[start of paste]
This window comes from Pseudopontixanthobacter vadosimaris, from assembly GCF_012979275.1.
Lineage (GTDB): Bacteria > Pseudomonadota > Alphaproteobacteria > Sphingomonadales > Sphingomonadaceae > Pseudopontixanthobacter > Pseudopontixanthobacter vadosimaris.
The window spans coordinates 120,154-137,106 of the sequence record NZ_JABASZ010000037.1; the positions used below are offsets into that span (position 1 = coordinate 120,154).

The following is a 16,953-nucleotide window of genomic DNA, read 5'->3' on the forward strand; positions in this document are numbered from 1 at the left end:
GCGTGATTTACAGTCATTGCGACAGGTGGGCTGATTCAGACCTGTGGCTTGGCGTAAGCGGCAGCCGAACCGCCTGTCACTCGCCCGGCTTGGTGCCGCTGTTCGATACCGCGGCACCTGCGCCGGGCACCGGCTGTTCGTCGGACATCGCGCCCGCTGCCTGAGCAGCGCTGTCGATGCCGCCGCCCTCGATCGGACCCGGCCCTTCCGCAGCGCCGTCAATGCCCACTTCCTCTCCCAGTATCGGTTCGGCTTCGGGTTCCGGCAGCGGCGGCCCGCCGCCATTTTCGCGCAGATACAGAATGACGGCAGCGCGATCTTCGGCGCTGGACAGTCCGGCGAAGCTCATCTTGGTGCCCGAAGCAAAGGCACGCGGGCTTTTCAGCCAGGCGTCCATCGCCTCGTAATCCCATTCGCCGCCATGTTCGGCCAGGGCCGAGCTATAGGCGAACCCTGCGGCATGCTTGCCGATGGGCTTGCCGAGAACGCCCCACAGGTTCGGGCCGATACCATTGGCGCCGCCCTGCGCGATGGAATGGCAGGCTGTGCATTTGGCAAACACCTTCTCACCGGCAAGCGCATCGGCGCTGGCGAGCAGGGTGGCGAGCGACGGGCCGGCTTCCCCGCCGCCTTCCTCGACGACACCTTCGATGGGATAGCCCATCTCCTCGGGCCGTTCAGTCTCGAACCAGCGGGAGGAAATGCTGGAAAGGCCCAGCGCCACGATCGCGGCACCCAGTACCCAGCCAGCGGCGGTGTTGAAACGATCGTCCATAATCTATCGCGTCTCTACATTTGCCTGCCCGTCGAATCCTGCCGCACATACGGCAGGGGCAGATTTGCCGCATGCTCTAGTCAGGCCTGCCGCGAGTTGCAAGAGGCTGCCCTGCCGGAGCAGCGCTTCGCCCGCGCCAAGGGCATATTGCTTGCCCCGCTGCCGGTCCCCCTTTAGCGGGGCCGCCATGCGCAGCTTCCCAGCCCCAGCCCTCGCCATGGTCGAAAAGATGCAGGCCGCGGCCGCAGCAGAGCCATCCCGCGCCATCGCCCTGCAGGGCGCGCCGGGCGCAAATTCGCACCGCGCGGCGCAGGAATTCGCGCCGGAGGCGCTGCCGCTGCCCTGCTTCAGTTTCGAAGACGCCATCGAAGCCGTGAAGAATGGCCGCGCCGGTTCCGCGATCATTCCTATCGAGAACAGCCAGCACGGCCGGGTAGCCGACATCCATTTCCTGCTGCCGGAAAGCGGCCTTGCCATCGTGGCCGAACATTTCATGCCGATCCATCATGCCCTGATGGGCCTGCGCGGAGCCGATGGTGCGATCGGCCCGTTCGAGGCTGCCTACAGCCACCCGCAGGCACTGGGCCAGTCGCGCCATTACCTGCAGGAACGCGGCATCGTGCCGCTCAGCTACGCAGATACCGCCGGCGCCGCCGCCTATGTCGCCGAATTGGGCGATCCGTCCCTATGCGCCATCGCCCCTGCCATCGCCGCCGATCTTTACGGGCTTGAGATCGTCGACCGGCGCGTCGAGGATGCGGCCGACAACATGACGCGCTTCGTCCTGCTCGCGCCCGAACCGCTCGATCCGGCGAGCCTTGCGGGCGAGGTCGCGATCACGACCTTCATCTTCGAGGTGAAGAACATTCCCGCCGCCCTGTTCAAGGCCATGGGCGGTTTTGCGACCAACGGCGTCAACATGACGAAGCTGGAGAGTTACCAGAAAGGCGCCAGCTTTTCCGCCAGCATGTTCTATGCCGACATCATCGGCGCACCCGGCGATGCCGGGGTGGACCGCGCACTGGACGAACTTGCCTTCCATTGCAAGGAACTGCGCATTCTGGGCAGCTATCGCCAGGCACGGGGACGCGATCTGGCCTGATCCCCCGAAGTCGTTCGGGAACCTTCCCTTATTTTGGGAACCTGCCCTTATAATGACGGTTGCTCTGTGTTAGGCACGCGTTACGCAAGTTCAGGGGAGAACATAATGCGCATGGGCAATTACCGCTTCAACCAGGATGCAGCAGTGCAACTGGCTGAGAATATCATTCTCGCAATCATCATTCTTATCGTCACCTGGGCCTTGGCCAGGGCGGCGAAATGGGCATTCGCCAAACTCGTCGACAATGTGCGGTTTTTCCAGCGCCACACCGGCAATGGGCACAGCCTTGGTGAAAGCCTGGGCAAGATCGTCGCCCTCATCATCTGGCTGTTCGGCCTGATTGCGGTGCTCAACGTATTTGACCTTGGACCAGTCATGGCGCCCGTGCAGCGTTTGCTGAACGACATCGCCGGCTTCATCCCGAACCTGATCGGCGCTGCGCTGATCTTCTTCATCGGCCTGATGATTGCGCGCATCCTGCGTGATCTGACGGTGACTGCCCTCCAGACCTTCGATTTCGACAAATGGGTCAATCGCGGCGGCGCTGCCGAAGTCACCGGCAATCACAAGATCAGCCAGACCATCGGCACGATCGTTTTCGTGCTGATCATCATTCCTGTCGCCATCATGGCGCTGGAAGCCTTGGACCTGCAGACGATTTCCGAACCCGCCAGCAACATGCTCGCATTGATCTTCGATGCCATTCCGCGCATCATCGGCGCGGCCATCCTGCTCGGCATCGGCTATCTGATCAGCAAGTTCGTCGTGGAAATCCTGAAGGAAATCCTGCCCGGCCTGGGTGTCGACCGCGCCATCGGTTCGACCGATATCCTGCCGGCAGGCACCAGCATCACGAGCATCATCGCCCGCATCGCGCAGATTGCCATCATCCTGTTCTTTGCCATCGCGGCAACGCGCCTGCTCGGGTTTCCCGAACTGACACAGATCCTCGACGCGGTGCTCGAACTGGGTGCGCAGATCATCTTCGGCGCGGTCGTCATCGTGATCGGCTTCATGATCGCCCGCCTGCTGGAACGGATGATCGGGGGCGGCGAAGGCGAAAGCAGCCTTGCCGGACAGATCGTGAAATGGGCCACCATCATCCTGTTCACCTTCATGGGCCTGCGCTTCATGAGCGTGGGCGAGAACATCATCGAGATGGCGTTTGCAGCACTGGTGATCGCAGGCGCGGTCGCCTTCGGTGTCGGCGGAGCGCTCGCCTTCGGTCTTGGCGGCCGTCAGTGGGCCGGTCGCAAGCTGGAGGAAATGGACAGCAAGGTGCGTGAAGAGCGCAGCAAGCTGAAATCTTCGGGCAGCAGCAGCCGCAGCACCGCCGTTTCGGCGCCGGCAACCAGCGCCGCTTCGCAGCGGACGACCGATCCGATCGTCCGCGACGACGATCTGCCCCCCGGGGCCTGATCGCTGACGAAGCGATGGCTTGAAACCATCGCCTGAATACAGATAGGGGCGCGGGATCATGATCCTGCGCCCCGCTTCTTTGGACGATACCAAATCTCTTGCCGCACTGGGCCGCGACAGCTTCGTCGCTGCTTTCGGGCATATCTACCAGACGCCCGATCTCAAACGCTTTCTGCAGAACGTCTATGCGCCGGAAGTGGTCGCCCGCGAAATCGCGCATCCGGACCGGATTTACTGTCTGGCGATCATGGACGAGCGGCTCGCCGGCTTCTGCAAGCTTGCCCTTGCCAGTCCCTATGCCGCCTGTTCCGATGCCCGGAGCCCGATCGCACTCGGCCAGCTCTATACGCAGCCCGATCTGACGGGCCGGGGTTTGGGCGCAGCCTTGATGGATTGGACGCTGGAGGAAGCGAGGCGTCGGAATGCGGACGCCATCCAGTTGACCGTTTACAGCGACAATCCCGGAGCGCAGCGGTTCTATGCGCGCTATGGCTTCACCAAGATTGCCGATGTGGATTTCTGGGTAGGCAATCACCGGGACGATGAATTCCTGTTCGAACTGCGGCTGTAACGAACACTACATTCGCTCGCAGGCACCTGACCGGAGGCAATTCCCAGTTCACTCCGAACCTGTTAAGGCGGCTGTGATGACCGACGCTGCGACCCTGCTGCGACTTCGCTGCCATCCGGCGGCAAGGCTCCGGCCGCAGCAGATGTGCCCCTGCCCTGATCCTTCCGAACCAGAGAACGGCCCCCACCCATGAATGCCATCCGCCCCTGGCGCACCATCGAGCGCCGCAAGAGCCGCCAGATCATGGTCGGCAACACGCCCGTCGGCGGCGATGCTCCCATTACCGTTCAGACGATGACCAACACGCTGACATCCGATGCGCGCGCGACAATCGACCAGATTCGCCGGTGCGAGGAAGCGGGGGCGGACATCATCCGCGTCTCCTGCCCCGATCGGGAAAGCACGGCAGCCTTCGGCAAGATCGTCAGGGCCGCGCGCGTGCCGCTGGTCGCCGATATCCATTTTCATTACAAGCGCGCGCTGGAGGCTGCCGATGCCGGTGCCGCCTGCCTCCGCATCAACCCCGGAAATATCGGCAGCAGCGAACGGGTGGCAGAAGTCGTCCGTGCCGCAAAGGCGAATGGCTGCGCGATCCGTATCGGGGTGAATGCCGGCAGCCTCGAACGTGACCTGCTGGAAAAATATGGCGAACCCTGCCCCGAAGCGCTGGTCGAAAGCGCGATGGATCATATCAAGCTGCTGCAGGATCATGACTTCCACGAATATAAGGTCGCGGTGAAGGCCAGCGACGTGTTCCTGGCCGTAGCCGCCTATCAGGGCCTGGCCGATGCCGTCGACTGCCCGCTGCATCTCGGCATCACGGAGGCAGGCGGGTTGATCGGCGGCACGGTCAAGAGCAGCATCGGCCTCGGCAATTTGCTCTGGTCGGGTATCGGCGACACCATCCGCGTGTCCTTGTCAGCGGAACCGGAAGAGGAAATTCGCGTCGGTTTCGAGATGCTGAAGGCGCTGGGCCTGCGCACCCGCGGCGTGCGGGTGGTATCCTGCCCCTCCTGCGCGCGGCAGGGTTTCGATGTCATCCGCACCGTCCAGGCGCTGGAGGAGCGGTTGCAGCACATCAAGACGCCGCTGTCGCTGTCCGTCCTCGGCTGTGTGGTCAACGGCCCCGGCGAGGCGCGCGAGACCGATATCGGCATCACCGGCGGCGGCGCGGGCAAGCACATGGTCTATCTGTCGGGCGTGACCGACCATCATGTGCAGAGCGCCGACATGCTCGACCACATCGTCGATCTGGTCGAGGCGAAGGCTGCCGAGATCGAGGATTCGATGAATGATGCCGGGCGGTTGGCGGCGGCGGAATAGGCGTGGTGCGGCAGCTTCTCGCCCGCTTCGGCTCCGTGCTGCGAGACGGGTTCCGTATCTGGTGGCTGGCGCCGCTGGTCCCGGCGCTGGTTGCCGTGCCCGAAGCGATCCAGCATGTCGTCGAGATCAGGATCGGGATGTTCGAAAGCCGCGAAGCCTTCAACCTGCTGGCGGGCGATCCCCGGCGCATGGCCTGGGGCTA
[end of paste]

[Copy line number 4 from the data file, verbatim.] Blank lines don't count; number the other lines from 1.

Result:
The following is a 16,953-nucleotide window of genomic DNA, read 5'->3' on the forward strand; positions in this document are numbered from 1 at the left end: